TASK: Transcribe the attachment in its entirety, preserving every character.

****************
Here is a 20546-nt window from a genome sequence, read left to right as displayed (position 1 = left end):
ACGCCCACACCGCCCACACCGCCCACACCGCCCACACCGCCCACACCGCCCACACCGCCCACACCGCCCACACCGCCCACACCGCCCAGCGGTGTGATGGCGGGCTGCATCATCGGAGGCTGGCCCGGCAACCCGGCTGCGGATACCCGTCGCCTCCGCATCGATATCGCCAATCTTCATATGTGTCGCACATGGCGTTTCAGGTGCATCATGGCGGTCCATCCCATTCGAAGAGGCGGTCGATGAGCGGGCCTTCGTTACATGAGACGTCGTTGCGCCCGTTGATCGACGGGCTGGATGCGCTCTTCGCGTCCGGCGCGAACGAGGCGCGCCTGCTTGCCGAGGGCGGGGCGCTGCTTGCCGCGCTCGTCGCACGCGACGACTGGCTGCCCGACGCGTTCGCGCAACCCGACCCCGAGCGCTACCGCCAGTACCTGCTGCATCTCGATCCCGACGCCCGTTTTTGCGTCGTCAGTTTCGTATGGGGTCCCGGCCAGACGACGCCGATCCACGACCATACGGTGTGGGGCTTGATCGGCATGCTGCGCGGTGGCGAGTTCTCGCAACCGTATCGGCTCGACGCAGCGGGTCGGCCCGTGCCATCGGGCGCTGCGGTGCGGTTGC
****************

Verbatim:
Here is a 20546-nt window from a genome sequence, read left to right as displayed (position 1 = left end):
ACGCCCACACCGCCCACACCGCCCACACCGCCCACACCGCCCACACCGCCCACACCGCCCACACCGCCCACACCGCCCACACCGCCCAGCGGTGTGATGGCGGGCTGCATCATCGGAGGCTGGCCCGGCAACCCGGCTGCGGATACCCGTCGCCTCCGCATCGATATCGCCAATCTTCATATGTGTCGCACATGGCGTTTCAGGTGCATCATGGCGGTCCATCCCATTCGAAGAGGCGGTCGATGAGCGGGCCTTCGTTACATGAGACGTCGTTGCGCCCGTTGATCGACGGGCTGGATGCGCTCTTCGCGTCCGGCGCGAACGAGGCGCGCCTGCTTGCCGAGGGCGGGGCGCTGCTTGCCGCGCTCGTCGCACGCGACGACTGGCTGCCCGACGCGTTCGCGCAACCCGACCCCGAGCGCTACCGCCAGTACCTGCTGCATCTCGATCCCGACGCCCGTTTTTGCGTCGTCAGTTTCGTATGGGGTCCCGGCCAGACGACGCCGATCCACGACCATACGGTGTGGGGCTTGATCGGCATGCTGCGCGGTGGCGAGTTCTCGCAACCGTATCGGCTCGACGCAGCGGGTCGGCCCGTGCCATCGGGCGCTGCGGTGCGGTTGC